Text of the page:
Enjoy a tasting session (of course!), a history of the Tennent’s site, as well as a guided tour through the famous brewing process and then finish with an immersive experience at the Tennent’s Story heritage centre, which is housed here.

The heritage centre is full of artefacts and traces the history of Scotland’s oldest brewery which dates back to the 1500s. It’s free to enter.

If you want to book a weekend tour of the brewery process and tasting sessions, you can buy your tickets here.


#5 Glasgow Green & People’s Palace

Scotland, Glasgow, Green Me

Now for something a bit more wholesome!

Yup it’s time to get some fresh air with a fantastic stroll through Glasgow’s oldest park.

At 136 acres, this wonderful public green space is easy to walk to from the city centre and features several prestigious monuments and fountains you can explore as you wander.

Don’t miss the magnificent St Andrew’s Suspension Bridge, the great Free Wheel North initiative and the famous People’s Palace.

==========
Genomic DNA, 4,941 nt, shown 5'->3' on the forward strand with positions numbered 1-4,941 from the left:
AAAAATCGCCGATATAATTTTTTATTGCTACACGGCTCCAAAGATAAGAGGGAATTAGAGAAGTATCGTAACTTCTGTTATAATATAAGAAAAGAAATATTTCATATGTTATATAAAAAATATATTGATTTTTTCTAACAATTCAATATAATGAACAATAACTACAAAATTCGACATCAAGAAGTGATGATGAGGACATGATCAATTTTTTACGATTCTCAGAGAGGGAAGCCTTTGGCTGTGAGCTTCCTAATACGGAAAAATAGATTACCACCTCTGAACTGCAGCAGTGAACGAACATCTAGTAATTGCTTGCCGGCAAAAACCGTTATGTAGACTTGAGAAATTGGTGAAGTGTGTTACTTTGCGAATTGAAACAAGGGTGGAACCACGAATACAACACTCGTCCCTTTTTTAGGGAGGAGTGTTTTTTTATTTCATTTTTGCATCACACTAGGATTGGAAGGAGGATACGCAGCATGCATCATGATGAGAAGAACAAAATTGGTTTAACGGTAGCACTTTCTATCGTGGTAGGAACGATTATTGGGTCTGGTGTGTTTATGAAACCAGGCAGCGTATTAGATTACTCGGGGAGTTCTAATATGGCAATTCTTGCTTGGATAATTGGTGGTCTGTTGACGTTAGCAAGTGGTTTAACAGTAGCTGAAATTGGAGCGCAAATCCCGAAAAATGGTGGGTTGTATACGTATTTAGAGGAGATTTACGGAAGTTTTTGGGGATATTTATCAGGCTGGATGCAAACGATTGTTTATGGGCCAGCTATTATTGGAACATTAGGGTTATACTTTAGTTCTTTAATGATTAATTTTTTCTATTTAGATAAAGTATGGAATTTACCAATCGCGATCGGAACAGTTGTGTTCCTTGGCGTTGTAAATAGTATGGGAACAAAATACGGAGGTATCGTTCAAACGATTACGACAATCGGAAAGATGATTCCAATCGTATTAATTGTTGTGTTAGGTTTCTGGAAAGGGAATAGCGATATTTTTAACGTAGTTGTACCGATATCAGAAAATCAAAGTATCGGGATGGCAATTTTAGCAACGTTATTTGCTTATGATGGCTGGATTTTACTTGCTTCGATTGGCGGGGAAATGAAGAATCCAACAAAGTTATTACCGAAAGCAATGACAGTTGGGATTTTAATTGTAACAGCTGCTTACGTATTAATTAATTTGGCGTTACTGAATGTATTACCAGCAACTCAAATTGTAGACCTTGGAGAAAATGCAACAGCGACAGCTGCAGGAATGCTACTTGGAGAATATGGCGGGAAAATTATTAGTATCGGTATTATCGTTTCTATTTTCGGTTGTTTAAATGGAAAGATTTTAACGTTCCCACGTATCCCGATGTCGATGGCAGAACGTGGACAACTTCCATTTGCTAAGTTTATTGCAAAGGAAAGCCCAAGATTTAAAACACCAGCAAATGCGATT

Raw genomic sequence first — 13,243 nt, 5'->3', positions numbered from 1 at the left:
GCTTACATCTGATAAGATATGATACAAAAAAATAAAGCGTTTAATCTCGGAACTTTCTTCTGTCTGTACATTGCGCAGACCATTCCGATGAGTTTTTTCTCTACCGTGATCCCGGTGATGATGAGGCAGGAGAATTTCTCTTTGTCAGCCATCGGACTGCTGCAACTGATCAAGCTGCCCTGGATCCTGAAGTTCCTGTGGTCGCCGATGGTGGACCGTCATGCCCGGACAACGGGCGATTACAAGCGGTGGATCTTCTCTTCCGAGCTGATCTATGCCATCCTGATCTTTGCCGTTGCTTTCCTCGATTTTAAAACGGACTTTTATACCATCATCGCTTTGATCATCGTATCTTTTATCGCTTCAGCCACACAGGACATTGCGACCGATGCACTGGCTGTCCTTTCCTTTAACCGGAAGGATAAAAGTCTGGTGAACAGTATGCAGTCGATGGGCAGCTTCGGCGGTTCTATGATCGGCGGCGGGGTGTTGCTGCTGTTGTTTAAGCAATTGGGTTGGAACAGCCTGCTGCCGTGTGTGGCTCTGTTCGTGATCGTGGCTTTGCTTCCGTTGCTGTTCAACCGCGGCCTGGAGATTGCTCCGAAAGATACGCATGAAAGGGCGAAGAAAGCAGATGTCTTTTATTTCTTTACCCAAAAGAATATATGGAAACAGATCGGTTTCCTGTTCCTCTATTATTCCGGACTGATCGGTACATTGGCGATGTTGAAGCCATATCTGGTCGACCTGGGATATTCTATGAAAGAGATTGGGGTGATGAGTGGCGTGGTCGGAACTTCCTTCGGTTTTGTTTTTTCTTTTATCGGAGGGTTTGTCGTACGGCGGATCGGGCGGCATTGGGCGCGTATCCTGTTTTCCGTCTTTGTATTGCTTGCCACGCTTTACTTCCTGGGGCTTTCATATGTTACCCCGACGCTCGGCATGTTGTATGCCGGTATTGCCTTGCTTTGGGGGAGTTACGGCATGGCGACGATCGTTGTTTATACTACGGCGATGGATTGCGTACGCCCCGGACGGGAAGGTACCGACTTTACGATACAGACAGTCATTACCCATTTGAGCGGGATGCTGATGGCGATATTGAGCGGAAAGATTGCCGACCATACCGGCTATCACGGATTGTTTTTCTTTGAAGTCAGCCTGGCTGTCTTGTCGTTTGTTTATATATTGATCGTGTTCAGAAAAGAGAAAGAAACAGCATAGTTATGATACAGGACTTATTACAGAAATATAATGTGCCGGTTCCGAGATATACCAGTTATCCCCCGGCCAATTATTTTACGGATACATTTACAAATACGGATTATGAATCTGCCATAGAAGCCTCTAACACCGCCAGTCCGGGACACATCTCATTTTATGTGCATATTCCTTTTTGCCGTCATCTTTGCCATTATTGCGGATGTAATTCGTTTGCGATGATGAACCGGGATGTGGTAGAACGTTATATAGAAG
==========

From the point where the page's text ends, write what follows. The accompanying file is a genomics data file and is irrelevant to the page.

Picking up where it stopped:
The latter is filled with an exhibition that showcases local life in Glasgow and is open 7 days a week.

The café here makes the perfect place to stop and warm up after your walk across the green.


Scotland, Glasgow, People's Palace


#6 Celtic Park

And now to a different sort of park!

Celtic Park is of course home to the famous Celtic Football Club and is located in the Parkhead area of Glasgow.

Seating up to 60,000 spectators, this is the largest stadium in Scotland and was opened in 1888.

This top-rated stadium tour is the perfect way to soak up the history and passion written into the fabric of this iconic football venue with visits to the dressing room, the tunnel and the dugout all included.

And if you want more football fun in this this city, then the Scottish Football Museum, the country’s leading exhibition dedicated to the sport, is located in Hampden Park, where it’s been since moving in 2001.


#7 Gallery of Modern Art & Equestrian Statue

Scotland, Glasgow, Gallery of Modern Art

And now we move on to some of this city’s cultural icons and first up it’s the Gallery of Modern Art – a must-visit destination and top Glasgow attraction.

Located in the city centre at 111 Queen Street, the GOMA (as it’s fondly known) is free to enter 7 days a week between 10am and 5pm Monday to Saturday, and from 11am to 5pm on Sundays.